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Tag Archives: d20 Modern Roleplaying Game Core Rulebook

Rappy’s RPG Reviews: d20 Modern Core Rulebook, Part 6 (Finale)

Mage Brandon and Acolyte Lily

Must...not...make...'flaming' joke...

NOTICE: All art on this page is from Wizards of the Coast, and is thus copyright of its appropriate authors. It is shown here via the d20 Modern Roleplaying Game Art Gallery as reference only.

Campaign Slogans: Prelude

The DMCR provides three pre-made campaign concepts (I’m loathe to call any of them campaign settings, as they aren’t really thick enough for that) for you to utilize if you don’t have your own. Sadly, out of the three of these presented, only Urban Arcana got its own sourcebook….of course, that’s a topic we already covered, so let’s look at what is actually provided in this book, rather than go off on that tangent again.

Campaign Slogans: Shadow Chasers

Shadow Chasers is, more or less, an homage to a specific genre of urban fantasy that includes things like Buffy the Vampire Slayer (complete with Sunnydale Syndrome, no less) and Kolchak: The Night Stalker. The campaign setting focuses around characters being hunters of the things that go bump in the night, be it with a camera or a blade. The campaign overview covers a look at police and reporters, as well as information on the Fellowship, a secret society that would later go on to be a part of the Urban Arcana campaign sourcebook. There are also three adventure hooks (one involving gold-cursed skeletons, one with territorial and predatory gargoyles, and one involving a devious mummy. There is also a several-page long introductory adventure involving our favorite mindless mooks: zombies. This section also provides two new advanced classes that are not really tied to the campaign so much as something you can use in any supernatural campaign: the sword-swinging Shadow Slayer (both an alliterative and unsubtle reference) and the monster-binding, scroll-crafting Occultist, who can replicate spells but not cast any naturally. Both are lower-key compared to full-on spellcaster classes, but are useful in their own right. All in all, Shadow Chasers is a decent enough campaign setting, but it’s not necessarily a “must have”. Read the rest of this entry »

 
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Posted by on August 19, 2010 in RPG Reviews

 

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Rappy’s RPG Reviews: d20 Modern Core Rulebook, Part 5

NOTICE: All art on this page is from Wizards of the Coast, and is thus copyright of its appropriate authors. It is shown here via the d20 Modern Roleplaying Game Art Gallery as reference only.

Welcome to Hel

This is usually the first sign that your Gamemaster wants you to die.

Gamemaster’s Guide

Since I’m pretty sure everyone’s heard the standard GM/DM/Rolemaster/etc.”how to run a campaign” shtick before, I’ll be focusing on game-applicable items in the Gamemaster’s chapter. What I’m happy to see:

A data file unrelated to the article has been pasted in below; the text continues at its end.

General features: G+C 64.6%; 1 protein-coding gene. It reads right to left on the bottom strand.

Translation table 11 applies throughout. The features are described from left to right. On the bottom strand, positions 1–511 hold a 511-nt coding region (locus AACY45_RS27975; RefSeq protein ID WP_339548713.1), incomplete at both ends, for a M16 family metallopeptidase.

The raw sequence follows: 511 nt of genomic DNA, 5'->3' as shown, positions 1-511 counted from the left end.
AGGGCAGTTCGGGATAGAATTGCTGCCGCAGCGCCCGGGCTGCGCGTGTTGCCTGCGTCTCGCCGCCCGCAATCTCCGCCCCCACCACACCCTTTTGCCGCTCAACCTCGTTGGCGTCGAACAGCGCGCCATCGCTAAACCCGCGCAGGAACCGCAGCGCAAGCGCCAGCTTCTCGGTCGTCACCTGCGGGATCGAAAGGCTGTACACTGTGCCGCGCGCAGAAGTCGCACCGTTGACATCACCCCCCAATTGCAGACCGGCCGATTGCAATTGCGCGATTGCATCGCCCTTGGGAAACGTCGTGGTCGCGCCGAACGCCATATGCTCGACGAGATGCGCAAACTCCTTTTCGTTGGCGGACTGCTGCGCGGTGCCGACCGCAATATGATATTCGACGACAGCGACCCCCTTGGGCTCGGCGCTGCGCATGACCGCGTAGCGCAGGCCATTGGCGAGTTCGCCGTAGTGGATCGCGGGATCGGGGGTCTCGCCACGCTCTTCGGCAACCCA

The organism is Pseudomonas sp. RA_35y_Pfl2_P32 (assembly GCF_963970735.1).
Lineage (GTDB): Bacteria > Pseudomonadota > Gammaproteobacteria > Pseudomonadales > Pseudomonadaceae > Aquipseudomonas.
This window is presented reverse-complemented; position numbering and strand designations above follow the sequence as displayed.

• A dollars-to-Purchase DC conversion chart, which is useful for anyone unfamiliar with the system, obviously.
  • Thelist of diseases; while brief (only 6 entries), has diseases that are, rather than arcane or obscure, either relatively common or have names with “star power”: Pneumonia, hantavirus, necrotizing faciitis/gangrene, West Nile virus, salmonella, and the infamous anthrax.
  • A list of how much services libraries, hospitals, and crime labs can give characters by population level.
  • Electricity hazards, from mere car battery jolts to power line blasts and lightning. This is definitely useful in the electrically-charged world of the modern day.

And, of course, to balance it out, here are some things I’m not happy are missing:

  • Rules for wilderness environments. While the basics such as light, heat and cold, starvation and thirst, drowning, and the like are present, there is nothing on altitude, trees and brush cover, or similar things.
  • More complex building-craft rules, with things like elevators, escalators, walkways, etc. Surely they could have cut out some of the same old same old “don’t be a prick to your players” stuff in favor of this, right?

Obviously, there’s less bad than good, which is…good in and of itself, I guess. Read the rest of this entry »

 
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Posted by on August 18, 2010 in RPG Reviews

 

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Rappy’s RPG Reviews: d20 Modern Core Rulebook, Part 4

NOTICE: All art on this page is from Wizards of the Coast, and is thus copyright of its appropriate authors. It is shown here via the d20 Modern Roleplaying Game Art Gallery as reference only.

A Mish-Mash of Miscellany

Lifestyle Items (23): Housing (small and large condos, small, medium, ad large houses, and mansion), tickets (movie, sporting event, and theater), meals (fast food, family restaurant, upscale restaurant, and fancy restaurant), airfare (domestic coach, domestic first class, international coach, international first class), car rental (economy car, mid-size car or truck, luxury and luxury vehicle), and lodging (budget motel, average hotel, and upscale hotel).